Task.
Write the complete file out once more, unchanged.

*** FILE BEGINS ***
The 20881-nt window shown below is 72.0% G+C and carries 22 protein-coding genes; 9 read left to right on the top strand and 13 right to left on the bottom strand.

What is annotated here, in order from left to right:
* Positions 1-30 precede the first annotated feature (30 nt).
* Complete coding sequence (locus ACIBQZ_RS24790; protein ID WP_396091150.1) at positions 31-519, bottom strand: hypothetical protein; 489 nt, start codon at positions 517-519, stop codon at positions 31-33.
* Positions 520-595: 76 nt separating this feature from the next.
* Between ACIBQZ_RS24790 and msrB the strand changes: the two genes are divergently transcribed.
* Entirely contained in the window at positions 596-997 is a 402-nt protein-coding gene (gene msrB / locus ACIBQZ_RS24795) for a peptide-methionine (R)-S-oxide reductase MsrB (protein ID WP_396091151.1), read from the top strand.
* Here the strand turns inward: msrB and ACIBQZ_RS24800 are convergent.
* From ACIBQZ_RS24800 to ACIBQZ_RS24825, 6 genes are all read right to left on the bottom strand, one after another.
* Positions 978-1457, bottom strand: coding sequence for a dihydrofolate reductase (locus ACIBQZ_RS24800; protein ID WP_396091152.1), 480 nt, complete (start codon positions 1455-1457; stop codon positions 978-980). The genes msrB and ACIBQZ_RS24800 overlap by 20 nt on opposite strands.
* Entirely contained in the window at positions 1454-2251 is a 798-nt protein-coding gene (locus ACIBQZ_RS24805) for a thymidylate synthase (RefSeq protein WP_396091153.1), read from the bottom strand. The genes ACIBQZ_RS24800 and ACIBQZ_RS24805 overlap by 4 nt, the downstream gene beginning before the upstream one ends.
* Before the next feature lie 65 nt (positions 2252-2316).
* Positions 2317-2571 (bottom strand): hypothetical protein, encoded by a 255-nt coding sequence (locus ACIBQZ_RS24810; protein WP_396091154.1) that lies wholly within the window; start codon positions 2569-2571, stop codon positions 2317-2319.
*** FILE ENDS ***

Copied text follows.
The 20881-nt window shown below is 72.0% G+C and carries 22 protein-coding genes; 9 read left to right on the top strand and 13 right to left on the bottom strand.

What is annotated here, in order from left to right:
* Positions 1-30 precede the first annotated feature (30 nt).
* Complete coding sequence (locus ACIBQZ_RS24790; protein ID WP_396091150.1) at positions 31-519, bottom strand: hypothetical protein; 489 nt, start codon at positions 517-519, stop codon at positions 31-33.
* Positions 520-595: 76 nt separating this feature from the next.
* Between ACIBQZ_RS24790 and msrB the strand changes: the two genes are divergently transcribed.
* Entirely contained in the window at positions 596-997 is a 402-nt protein-coding gene (gene msrB / locus ACIBQZ_RS24795) for a peptide-methionine (R)-S-oxide reductase MsrB (protein ID WP_396091151.1), read from the top strand.
* Here the strand turns inward: msrB and ACIBQZ_RS24800 are convergent.
* From ACIBQZ_RS24800 to ACIBQZ_RS24825, 6 genes are all read right to left on the bottom strand, one after another.
* Positions 978-1457, bottom strand: coding sequence for a dihydrofolate reductase (locus ACIBQZ_RS24800; protein ID WP_396091152.1), 480 nt, complete (start codon positions 1455-1457; stop codon positions 978-980). The genes msrB and ACIBQZ_RS24800 overlap by 20 nt on opposite strands.
* Entirely contained in the window at positions 1454-2251 is a 798-nt protein-coding gene (locus ACIBQZ_RS24805) for a thymidylate synthase (RefSeq protein WP_396091153.1), read from the bottom strand. The genes ACIBQZ_RS24800 and ACIBQZ_RS24805 overlap by 4 nt, the downstream gene beginning before the upstream one ends.
* Before the next feature lie 65 nt (positions 2252-2316).
* Positions 2317-2571 (bottom strand): hypothetical protein, encoded by a 255-nt coding sequence (locus ACIBQZ_RS24810; protein WP_396091154.1) that lies wholly within the window; start codon positions 2569-2571, stop codon positions 2317-2319.